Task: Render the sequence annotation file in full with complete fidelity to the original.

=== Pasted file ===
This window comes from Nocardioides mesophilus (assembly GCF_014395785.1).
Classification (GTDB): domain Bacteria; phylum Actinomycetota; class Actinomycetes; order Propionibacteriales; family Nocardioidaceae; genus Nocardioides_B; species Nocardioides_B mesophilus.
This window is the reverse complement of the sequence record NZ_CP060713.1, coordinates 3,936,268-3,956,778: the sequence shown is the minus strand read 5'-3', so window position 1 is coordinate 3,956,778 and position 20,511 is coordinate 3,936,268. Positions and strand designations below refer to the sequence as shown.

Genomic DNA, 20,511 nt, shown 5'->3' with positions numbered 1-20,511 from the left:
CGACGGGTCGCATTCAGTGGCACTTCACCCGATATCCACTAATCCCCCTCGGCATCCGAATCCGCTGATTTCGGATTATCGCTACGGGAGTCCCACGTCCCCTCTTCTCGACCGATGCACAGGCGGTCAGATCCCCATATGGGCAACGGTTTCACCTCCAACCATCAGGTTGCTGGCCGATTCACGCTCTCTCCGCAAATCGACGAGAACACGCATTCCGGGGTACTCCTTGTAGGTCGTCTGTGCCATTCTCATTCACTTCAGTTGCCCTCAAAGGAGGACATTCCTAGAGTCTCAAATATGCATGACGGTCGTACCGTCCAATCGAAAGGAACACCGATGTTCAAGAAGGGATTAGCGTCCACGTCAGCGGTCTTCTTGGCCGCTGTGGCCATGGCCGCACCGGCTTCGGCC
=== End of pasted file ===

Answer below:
This window comes from Nocardioides mesophilus (assembly GCF_014395785.1).
Classification (GTDB): domain Bacteria; phylum Actinomycetota; class Actinomycetes; order Propionibacteriales; family Nocardioidaceae; genus Nocardioides_B; species Nocardioides_B mesophilus.
This window is the reverse complement of the sequence record NZ_CP060713.1, coordinates 3,936,268-3,956,778: the sequence shown is the minus strand read 5'-3', so window position 1 is coordinate 3,956,778 and position 20,511 is coordinate 3,936,268. Positions and strand designations below refer to the sequence as shown.

Genomic DNA, 20,511 nt, shown 5'->3' with positions numbered 1-20,511 from the left:
CGACGGGTCGCATTCAGTGGCACTTCACCCGATATCCACTAATCCCCCTCGGCATCCGAATCCGCTGATTTCGGATTATCGCTACGGGAGTCCCACGTCCCCTCTTCTCGACCGATGCACAGGCGGTCAGATCCCCATATGGGCAACGGTTTCACCTCCAACCATCAGGTTGCTGGCCGATTCACGCTCTCTCCGCAAATCGACGAGAACACGCATTCCGGGGTACTCCTTGTAGGTCGTCTGTGCCATTCTCATTCACTTCAGTTGCCCTCAAAGGAGGACATTCCTAGAGTCTCAAATATGCATGACGGTCGTACCGTCCAATCGAAAGGAACACCGATGTTCAAGAAGGGATTAGCGTCCACGTCAGCGGTCTTCTTGGCCGCTGTGGCCATGGCCGCACCGGCTTCGGCC